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1 CHAPTER 1 Background Transportation agencies use a variety of metal-reinforced reinforced earth structures [i.e., mechanically stabilized earth systems in geotechnical applications, including soil and rock (MSE)] that may consist of steel strips, welded wire fabric, wire reinforcements, ground anchors, and tiebacks. These systems mesh, or soil nails. Type I elements are not prestressed, and support retaining walls, bridge abutments, approaches, and load is transferred to the elements as the structure deforms highway embankments, and they also stabilize roadway cuts during construction, and throughout its service life. Type II and fills. Corrosion is known to have an impact on service life, reinforcements are active elements that are prestressed dur- and engineers, faced with the task of allocating budgets to reha- ing installation and include ground anchors (strands and bars) bilitate aging facilities, need reliable techniques to estimate that and rock bolts. Due to the application of prestress, the loads in remaining service life. Service life estimates for new systems active systems are controlled and involve more certainty com- need to be evaluated, and consideration of metal loss in the pared to passive systems. In general, Type II reinforcements design needs to be consistent with the reliability-based approach consist of relatively high-strength steel and a higher level of adopted in the AASHTO Load and Resistance Factor Design corrosion protection compared to Type I reinforcements. A (LRFD) Bridge Design Specifications. NCHRP Project 24-28 significant difference between element types is that Type I addresses these needs by developing a database to document the elements are often designed by including sacrificial steel to performance of earth reinforcement systems, and by perform- account for metal loss due to corrosion, whereas Type II ele- ing the statistical and reliability analyses necessary to consider ments do not include sacrificial material and the durability of service life within the context of reliability-based design. the corrosion protection system controls the design life. The objectives of NCHRP Project 24-28 are to (1) assess and improve the predictive capabilities of existing computational Details of Type I Reinforcements models for corrosion potential, metal loss, and service life of metal-reinforced systems used in geotechnical engineering Most steel reinforcements for MSE structures are hot-rolled applications; (2) develop methodology that incorporates the steel strips, welded wire grids, or bar-mat grids manufactured improved predictive models into an LRFD approach for the from cold-drawn wire as depicted in Figure 1. Standard sizes design of metal-reinforced systems; and (3) recommend addi- of reinforcements, steel grades, and details of galvanization tions and revisions to the AASHTO LRFD specifications to have evolved, and current practices differ from those employed incorporate the improved models and methodology. Current prior to approximately 1978. Type I reinforcements are man- design specifications (AASHTO, 2009) incorporate metal loss ufactured from mild steel and, currently, steel strips are man- models, but these models have limited application with respect ufactured from ASTM A-572, Grade 65 steel. Prior to 1978 to reinforcement type and fill conditions. Results from this steel strips were manufactured from Grade 36 steel, described study serve to broaden the recommendations for metal loss by ASTM A-446. Grids are manufactured from Grade 80 cold- modeling, and describe effects of fill quality and reinforce- drawn wire in accordance with ASTM A-82, and deformed ment type on performance and service life. welded wire is sometimes used, as described by ASTM A-496. Bar mats are often configured with between two and five lon- gitudinal wires, whereas welded wire mesh may have 10 or Earth Reinforcements more longitudinal wires per unit. For the purpose of this study, metal-reinforced systems Most often the reinforcements include hot-dip galvanizing are broadly categorized into two types. Type I reinforcements for corrosion protection that is applied in accordance with are passive elements used in the construction of metallically ASTM A-123 for wire- or strip-type reinforcements. Minimum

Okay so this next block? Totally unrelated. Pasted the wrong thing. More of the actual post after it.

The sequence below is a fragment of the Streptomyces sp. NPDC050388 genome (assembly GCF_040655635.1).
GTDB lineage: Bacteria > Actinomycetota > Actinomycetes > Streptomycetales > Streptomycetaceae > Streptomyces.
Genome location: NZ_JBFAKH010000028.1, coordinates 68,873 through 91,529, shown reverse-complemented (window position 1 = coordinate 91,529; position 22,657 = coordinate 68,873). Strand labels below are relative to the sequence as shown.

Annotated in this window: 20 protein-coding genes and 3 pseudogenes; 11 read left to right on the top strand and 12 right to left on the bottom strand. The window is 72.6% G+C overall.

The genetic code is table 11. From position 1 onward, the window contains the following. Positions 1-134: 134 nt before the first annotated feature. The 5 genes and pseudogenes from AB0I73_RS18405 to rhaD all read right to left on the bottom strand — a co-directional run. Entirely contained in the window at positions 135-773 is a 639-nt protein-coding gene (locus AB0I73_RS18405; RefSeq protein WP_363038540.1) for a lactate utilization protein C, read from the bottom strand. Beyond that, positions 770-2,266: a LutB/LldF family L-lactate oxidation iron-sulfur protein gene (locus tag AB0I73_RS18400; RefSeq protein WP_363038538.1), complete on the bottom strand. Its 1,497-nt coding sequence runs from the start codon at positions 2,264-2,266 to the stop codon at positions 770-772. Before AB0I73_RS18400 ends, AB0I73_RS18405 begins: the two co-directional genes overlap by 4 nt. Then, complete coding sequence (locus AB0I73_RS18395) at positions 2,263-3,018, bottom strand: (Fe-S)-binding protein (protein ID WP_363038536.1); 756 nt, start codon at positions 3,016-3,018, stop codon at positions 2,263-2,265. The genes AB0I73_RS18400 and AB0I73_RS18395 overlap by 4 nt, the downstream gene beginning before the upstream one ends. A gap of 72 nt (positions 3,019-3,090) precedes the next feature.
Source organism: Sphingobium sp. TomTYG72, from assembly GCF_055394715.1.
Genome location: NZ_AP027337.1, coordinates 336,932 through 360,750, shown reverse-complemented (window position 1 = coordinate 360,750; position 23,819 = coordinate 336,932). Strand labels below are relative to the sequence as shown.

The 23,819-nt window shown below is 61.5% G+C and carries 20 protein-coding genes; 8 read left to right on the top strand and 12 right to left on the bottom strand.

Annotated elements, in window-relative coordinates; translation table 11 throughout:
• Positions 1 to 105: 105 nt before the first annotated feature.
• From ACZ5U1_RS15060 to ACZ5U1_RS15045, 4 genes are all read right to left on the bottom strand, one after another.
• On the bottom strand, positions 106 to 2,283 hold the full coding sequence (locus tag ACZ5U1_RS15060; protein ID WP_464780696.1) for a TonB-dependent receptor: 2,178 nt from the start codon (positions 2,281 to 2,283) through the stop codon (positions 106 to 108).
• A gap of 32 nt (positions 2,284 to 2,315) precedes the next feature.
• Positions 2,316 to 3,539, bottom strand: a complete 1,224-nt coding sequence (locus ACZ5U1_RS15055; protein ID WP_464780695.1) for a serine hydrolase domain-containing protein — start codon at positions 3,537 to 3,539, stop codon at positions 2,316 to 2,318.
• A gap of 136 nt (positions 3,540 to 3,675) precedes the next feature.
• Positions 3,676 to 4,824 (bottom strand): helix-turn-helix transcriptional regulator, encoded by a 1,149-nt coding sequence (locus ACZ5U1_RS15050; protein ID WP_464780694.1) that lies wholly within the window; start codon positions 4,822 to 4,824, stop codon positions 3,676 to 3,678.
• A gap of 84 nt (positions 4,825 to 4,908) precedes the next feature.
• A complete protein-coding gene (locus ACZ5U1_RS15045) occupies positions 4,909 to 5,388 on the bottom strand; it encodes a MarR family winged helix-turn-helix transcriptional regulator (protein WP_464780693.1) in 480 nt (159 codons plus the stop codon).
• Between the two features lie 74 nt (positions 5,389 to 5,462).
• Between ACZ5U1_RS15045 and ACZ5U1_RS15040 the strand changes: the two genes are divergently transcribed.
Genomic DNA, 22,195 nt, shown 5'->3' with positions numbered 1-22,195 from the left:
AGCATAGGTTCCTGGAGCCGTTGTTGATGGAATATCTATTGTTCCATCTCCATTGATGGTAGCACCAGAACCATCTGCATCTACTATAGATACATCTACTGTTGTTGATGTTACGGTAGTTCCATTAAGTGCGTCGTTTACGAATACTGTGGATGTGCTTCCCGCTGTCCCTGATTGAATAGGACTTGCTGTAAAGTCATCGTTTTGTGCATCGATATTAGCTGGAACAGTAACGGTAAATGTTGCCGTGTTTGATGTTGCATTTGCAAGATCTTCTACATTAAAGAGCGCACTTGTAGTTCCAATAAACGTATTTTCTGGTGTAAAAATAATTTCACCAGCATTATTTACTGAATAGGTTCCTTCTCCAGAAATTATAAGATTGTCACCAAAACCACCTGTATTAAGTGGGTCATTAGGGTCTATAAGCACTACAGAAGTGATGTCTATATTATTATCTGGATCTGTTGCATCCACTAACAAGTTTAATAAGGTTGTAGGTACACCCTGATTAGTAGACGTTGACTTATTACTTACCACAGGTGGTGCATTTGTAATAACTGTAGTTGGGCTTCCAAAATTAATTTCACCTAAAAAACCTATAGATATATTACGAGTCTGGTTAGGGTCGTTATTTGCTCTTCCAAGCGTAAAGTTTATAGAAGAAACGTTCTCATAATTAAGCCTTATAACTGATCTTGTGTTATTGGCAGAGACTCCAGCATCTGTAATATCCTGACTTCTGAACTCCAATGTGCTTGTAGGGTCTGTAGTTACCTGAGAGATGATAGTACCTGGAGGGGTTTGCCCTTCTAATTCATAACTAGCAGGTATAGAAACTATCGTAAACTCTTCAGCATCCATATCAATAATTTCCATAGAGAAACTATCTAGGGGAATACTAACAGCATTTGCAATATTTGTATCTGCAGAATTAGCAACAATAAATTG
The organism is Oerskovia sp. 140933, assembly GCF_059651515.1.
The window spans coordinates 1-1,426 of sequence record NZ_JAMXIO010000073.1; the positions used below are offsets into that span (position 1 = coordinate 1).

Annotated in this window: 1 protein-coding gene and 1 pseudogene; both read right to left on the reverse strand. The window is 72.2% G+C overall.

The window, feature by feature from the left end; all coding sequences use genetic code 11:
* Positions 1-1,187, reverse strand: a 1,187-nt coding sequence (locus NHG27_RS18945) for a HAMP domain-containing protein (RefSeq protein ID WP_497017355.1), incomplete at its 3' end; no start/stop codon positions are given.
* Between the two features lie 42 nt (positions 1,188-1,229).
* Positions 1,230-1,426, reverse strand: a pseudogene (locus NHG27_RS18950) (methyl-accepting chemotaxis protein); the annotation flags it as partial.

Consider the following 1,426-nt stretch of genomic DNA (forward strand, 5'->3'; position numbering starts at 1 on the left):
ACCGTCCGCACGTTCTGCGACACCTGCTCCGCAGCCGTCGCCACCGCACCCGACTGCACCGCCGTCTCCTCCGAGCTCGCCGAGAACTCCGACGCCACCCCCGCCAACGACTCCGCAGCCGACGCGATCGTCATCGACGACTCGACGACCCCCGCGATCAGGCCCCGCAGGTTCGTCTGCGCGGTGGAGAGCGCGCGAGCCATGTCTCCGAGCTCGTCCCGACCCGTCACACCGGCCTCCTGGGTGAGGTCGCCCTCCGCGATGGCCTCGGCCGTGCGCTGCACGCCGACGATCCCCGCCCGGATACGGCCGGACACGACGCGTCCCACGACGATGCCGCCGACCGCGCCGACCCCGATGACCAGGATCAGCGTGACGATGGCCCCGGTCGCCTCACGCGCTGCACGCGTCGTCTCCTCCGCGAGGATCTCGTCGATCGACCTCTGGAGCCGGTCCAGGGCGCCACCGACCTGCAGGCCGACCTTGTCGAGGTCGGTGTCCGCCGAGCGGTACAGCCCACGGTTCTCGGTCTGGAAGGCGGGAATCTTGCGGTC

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2 (a) Ribbed Strips (b) Welded Wire Mesh (c) Figure 1. Examples of metallic reinforcements used in MSE construction: (a) bar-mat grid reinforcements, (b) hot-rolled steel strip reinforcements, and (c) welded-wire grid reinforcements. requirements for thickness of zinc coating depend on the thick- reinforcement samples. These data reflect a mean zinc coat- ness and size of the reinforcements. AASHTO specifications ing thickness of approximately 150 m. However, these data require a minimum of 86 m per side for MSE reinforcements, are very limited and more data describing the variation of the as described in ASTM A-123. However, for reinforcements thickness of zinc coating are needed to obtain a reasonable installed prior to 1978 and galvanized in accordance with distribution of measurements. ASTM A-525 or A-641, the specified initial thickness of zinc Soil nails are steel bars with diameters ranging between coating was less than the current specifications of 86 m and 1 and 1.5 inches that are inserted into a 4-inch to 12-inch ranged between 17 m and 30 m. diameter drill hole and surrounded by grout. Often Grade 60 The hot-dip process provides good coverage of zinc along deformed, reinforcing steel bars are employed for soil nails the surface, but the distribution of thickness is difficult to but high strength prestressing steel bars (e.g., Grade 150) are control. Thus, the mean thickness of the zinc coating neces- sometimes used. Soil nails may be galvanized or epoxy coated sarily exceeds the AASHTO minimum requirements of 86 m. and sometimes are encapsulated similar to the corrosion pro- This ensures a low probable occurrence of a spot with less tection systems described for Type II reinforcements in the than the minimum requirement. From the standpoint of next section. However, there are several new developments in reliability analyses it is important to recognize that zinc soil nails that may not be fully encapsulated, if at all, includ- thickness is a variable. Sagues et al. (1998) and Rossi (1996) ing self-drilling and self-grouted nails, screwed-in nails, and report measurements of zinc coating thickness from frequent dynamically inserted nails (i.e., inserted using a nail gun or intervals along the lengths of a limited number of strip-type sonic method).